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Go climb a mountain

Living in the city, it is easy to romanticise the adventure sport of climbing mountains. Here’s some advice from those who have been there, done that

“My mind is in a state of constant rebellion. I believe that will always be so,” late George Mallory, an English mountaineer, once said. He died at the early age of 37. He and his climbing partner, Andrew “Sandy” Irvine, disappeared from the Northeast ridge of Mount Everest in 1924 but his fate was unknown till May 1999, when his body was discovered by another expedition. Such is the love for mountains. Although people romanticise their beauty, the journey is sometimes more arduous than climbers would have liked.

“You’re not God that you will know what might come next. You calculate the risks and take your chances,” says YS Yadav, a retired Air Commodore in the Indian Air Force.


Even at the age of 69, his enthusiasm and endurance for mountaineering is still high. He reminisces the innumerable opportunities for mountaineering that the Indian Air Force gave him. What started as a job to serve the Air Force, became a passion for going on a plethora of expeditions. He retired in 2003 but continues to go on countless expeditions in India and abroad. He’s also part of a Gurgaon-based group, Society for Trekking and Environmental Preservation (STEP). He recalls his days in the Air Force, when he went on some expeditions in India and abroad as a liaison officer.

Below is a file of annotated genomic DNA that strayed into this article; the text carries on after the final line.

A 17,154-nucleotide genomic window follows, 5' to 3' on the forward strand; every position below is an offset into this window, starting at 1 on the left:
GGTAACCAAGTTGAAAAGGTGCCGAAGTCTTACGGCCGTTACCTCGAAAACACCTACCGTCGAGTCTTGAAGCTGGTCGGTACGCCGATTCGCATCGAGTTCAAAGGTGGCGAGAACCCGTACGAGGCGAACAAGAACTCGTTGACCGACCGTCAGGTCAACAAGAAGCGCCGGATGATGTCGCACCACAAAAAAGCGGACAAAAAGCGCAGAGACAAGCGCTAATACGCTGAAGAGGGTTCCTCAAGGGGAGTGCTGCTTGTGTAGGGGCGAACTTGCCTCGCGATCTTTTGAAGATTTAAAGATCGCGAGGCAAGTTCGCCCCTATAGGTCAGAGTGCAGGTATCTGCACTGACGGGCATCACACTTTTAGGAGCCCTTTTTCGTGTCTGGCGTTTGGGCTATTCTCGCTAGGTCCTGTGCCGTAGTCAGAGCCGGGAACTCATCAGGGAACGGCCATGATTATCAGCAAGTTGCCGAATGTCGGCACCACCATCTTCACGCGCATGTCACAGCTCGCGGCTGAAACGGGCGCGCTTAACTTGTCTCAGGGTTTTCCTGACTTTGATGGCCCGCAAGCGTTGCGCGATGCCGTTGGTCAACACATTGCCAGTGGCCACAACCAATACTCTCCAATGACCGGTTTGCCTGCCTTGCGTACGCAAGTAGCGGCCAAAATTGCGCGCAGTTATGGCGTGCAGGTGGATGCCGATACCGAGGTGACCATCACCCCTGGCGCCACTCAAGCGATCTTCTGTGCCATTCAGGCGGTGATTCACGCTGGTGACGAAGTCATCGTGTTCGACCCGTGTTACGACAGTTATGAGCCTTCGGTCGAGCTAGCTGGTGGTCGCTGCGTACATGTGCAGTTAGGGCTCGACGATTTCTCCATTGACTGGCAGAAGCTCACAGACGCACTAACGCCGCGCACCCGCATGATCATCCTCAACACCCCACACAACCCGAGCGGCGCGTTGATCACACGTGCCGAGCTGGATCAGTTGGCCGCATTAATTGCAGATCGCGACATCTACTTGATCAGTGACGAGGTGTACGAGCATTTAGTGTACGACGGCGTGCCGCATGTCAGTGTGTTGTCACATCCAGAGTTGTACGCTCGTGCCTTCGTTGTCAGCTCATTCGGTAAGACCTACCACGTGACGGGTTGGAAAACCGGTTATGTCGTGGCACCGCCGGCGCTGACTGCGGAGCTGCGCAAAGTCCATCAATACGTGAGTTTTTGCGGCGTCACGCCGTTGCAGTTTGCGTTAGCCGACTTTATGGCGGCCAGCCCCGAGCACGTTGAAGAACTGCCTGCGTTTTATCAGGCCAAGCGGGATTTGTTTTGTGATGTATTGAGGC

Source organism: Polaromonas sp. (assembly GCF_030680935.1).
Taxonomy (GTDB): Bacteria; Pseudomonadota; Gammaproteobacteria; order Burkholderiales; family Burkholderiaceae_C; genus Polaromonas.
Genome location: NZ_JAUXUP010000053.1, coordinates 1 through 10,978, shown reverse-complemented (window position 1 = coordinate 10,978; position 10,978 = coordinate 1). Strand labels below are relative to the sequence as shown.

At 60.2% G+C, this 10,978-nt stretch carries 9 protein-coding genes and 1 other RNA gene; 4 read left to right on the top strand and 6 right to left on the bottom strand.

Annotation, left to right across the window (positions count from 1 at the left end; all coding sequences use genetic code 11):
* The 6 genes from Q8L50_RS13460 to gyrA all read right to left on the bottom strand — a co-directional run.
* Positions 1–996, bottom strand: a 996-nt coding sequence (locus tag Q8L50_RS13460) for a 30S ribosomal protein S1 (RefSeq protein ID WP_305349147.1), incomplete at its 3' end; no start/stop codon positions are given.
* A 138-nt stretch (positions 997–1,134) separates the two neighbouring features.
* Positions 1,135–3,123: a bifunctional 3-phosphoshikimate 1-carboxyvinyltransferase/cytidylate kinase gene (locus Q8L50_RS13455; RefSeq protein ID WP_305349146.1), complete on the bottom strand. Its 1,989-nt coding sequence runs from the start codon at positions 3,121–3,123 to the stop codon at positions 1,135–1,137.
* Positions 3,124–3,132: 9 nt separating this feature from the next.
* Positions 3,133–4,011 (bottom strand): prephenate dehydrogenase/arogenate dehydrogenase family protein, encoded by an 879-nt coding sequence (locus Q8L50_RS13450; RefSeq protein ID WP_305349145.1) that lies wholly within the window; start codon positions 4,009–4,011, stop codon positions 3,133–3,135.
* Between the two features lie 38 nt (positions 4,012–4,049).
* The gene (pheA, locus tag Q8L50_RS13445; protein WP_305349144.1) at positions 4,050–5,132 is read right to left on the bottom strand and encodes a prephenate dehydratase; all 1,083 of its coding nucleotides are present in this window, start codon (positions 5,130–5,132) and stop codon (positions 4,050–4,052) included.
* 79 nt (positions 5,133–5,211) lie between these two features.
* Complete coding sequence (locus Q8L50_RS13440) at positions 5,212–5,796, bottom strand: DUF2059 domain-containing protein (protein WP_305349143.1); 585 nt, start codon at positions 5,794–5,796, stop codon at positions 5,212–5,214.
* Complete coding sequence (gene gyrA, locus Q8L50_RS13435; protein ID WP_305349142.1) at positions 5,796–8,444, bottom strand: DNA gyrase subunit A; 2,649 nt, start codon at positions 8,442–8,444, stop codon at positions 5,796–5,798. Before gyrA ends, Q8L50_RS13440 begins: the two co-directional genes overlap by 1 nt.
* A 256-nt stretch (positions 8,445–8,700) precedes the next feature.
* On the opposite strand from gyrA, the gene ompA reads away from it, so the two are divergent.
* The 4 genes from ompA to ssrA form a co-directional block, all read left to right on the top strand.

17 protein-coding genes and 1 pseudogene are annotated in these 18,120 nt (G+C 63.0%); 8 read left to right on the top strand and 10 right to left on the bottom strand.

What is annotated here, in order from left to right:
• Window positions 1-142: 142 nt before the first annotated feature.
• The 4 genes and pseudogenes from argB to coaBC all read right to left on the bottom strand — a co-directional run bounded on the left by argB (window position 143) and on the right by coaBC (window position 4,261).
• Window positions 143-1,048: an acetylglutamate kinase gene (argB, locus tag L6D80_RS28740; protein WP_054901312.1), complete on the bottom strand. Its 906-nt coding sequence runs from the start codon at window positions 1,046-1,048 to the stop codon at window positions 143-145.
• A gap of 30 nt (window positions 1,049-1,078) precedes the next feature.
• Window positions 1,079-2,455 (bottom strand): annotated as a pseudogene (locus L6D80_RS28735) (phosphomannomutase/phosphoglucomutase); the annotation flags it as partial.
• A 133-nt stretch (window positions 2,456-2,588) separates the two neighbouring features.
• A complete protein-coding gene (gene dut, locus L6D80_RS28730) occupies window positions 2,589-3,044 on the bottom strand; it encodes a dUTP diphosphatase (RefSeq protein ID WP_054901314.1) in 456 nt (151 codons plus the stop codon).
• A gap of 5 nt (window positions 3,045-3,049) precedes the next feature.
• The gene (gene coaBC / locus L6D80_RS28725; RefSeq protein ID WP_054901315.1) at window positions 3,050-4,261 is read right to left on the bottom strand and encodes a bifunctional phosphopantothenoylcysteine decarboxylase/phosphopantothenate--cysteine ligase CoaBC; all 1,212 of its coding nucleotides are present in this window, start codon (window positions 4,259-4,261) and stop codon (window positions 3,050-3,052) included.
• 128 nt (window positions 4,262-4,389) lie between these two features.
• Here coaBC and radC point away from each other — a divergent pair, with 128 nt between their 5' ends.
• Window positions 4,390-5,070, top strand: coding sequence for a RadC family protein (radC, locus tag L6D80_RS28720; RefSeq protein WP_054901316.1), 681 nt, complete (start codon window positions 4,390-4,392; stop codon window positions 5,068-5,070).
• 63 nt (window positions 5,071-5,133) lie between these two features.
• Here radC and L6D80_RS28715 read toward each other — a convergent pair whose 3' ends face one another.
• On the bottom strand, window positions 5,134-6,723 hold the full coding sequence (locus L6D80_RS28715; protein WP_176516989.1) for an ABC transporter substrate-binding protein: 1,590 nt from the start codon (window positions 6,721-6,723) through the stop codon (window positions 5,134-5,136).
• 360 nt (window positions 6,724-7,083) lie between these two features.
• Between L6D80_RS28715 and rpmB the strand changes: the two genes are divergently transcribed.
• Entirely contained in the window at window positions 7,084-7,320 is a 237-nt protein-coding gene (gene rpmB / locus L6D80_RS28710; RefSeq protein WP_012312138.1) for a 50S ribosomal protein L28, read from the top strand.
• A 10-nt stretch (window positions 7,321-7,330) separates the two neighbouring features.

Due to his age, he quit active climbing 15 years ago but he still goes for climbing and trekking. In June this year, he went to Buran Ghati trek in the Pabbar Valley of Himachal Pradesh, where trekkers rappel down a snow wall at 15,000 ft. Now he is planning to go for Pin Parvati trek — a 17,457 ft pass — in September.

Explaining the obstacles experienced while climbing a mountain, Yadav says that the weather, the distance and personal endurance come into play. He adds that if one has gone to a high-altitude remote area where there is no habitation, even the locals or forces like ITBP (Indo-Tibetan Border Police) cannot help in case of an evacuation. Since India doesn’t have any rescue organisations for mountaineers, there is little to no chance of being evacuated, if a strenuous situation arises.

“I’ve witnessed a few casualties on some expeditions,” says Yadav. He remembers an expedition at Mount Bhagirathi II, when one of the members of the group he was heading fell while climbing a peak. It took them three days to reach the base camp, and the person went into coma. The Air Force had sent a helicopter to evacuate the group, but the person lost his life on the way.
Recalling his most difficult expedition, he says, “It was in 1978 at Mount Kedar Dome. It’s an over 22,000 ft peak in the Garhwal range of the Himalayas.” Adding that it wasn’t very difficult, but since it had many crevasses, one had to be careful while climbing. He says that the adrenaline rush while skiing down from 22,000 ft to 16,000 ft is something which he can still count as a memory to remember his whole life.